So far, the advantages of having a custom database that integrates licensing information with titles and the web display have made it worthwhile to enter items in two databases. The extreme flexibility of Vera allows us to do things not possible in our catalog records, such as allowing us to respond quickly to our users' need for which information is displayed and how it should be displayed. It is also very useful to have the data entry of the item happen at the time of ordering it, so that as soon as the license is settled, we can give our users access (since there is no physical item to be received). We are in the process of migrating to a new system for our OPAC (GEAC to Ex Libris) and we hope that our new implementation will be much more flexible than the old. So the future of Vera and its relationship to our OPAC remains under discussion.

Database Fields: Detailed Descriptions

The web interface of Vera for the public looks simple, but it is backed by a relational database containing a wealth of additional information which is used and managed by several Libraries' staff members. The database contains four files:

The following diagram illustrates the various relationships among the files.

Figure 11
CAPTION: Database structure

In order to come up with the fields we use in Vera, we began by looking at the Dublin Core metadata elements ( This was useful especially for the concepts of "format" and "type." There were many more specific things we wanted to track, and so we added many additional fields.

Each of the fields used in the Vera records for e-resources is described below:

Title: Text field. Used for entering the title of the resource. We generally use the form of the title that users know, which is sometimes a little different than the title that gets entered in our OPAC according to strict cataloging rules.

Title note: Text field. A place to enter additional title information that we would like to appear on the public web screens after the title. For example: "Be sure to log off by pressing the 'exit' button on the bar at the top left of the screen. Our license allows only a few simultaneous users."

"Dynamic URL management": This is a phrase we use to describe the interaction of the next few fields described below.

URL native: Text field. The original URL given to us by the vendor. Does not display on public web screens, but is used in calculations described below.

URL alternate: Text field. An alternate URL that we use in some cases instead of the native URL. This is used for items that are password-protected and go through a special script on our end. Does not display on public web screens, but is used in calculations described below. For example:

URL proxy: Global field. This is a string that we must put in front of the URL in order to send the user through our proxy server (for off-campus access). [12] It looks like this: It does not display on public web screens, but is used in calculations described below.

URL calculated: Calculation field. Checks to see if the URL alternate field mentioned above has something in it. If so, it gets entered here for use by another calculation (see URL result). If the URL alternate field is empty, the URL native field contents gets entered here for use by the next calculation (URL result). Does not display on public web screens, but is used in calculations described below.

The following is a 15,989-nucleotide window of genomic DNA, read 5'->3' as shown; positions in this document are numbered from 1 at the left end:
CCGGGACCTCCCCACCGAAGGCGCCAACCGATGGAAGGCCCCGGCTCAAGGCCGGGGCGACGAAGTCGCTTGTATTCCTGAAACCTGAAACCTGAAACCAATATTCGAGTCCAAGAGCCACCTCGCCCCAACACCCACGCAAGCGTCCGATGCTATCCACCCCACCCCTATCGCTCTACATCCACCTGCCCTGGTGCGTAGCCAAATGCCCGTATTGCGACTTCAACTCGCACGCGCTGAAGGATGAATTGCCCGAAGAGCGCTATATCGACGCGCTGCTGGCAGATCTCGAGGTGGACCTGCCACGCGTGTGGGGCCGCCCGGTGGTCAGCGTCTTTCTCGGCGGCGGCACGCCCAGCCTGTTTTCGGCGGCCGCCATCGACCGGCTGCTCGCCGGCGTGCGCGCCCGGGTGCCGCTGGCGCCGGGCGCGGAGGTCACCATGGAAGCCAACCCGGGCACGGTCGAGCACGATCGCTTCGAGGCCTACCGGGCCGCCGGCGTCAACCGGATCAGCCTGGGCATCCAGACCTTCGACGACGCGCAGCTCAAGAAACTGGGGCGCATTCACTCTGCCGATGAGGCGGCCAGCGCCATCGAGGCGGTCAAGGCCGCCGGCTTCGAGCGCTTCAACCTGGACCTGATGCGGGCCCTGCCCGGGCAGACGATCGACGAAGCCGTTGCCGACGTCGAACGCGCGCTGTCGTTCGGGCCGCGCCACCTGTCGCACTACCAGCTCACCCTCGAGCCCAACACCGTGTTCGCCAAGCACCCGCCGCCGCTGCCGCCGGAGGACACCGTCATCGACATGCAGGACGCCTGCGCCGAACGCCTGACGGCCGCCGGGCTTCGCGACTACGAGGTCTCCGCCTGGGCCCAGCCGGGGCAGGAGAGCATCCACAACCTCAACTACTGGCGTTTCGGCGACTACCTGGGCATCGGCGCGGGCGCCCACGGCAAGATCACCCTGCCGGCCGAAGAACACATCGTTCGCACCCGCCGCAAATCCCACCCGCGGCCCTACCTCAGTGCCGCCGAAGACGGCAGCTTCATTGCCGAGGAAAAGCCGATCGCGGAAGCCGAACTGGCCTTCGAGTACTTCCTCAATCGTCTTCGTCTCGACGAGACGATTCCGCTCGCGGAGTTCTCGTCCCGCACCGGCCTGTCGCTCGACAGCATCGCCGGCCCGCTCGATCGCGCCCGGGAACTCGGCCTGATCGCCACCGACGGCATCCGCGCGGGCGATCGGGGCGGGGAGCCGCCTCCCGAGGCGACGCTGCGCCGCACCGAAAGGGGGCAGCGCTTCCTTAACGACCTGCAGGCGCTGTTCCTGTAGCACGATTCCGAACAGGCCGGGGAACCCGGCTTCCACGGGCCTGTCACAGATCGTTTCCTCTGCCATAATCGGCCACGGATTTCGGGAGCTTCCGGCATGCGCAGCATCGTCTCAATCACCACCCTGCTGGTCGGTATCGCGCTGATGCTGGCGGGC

URL result: Calculation field. This field checks five other fields described below. If conditions are right, then it appends the contents of the URL proxy field to the front of the URL in the URL calculated field.

The logic is this (fields mentioned here are fully described later in this article):

if SystemOK = "yes" and ProxyUp = "yes" and Access_Remote = "yes" and Licensed = "yes" and Access_Control = "IP Address" then append the contents of the "URL proxy" field to the front of the URL in "URL calculated."


Otherwise, it copies the contents of the "URL calculated" field. This is an example of a URL result: ovidweb.cgi?T=JSD=wastPAGE=main


In plain English, that means that if our system is OK (meaning our systems person has configured it for that title), and our proxy server is up and running normally, and remote access is allowed in our contract with the vendor, and it's a licensed title (rather than a free, unlicensed title), and access is controlled by IP address rather than by password, then we want our proxy server URL string to be appended to the beginning of the URL.

This is the only field of the five URL fields that displays to the user, and even then we don't show the actual long, complex URL. Instead we hyperlink the title to go to that URL when clicked.

We call this set of five URL fields and the five additional fields involved in the logic behind them "dynamic URL management." The great thing about it is that it allows us to easily change the URL or a whole group of URLs as needed. For example, if our proxy server is malfunctioning, we can set the global "proxy up" field to "no" and then instantly all the URLs that previously had the proxy string appended to them, will no longer have it, thereby allowing us not to interrupt access for our users who are on campus, while we troubleshoot the proxy problem.

Or, for another example, if we have recently negotiated with a vendor to allow off-campus access, but haven't configured the proxy server for it yet, our Digital Resources Acquisitions Librarian can set the "remote access OK" field to yes. The "system OK" will remain on "no" by default until our Systems Librarian has had a chance to configure it. Then he sets "system OK" to "yes" and the URL changes automatically.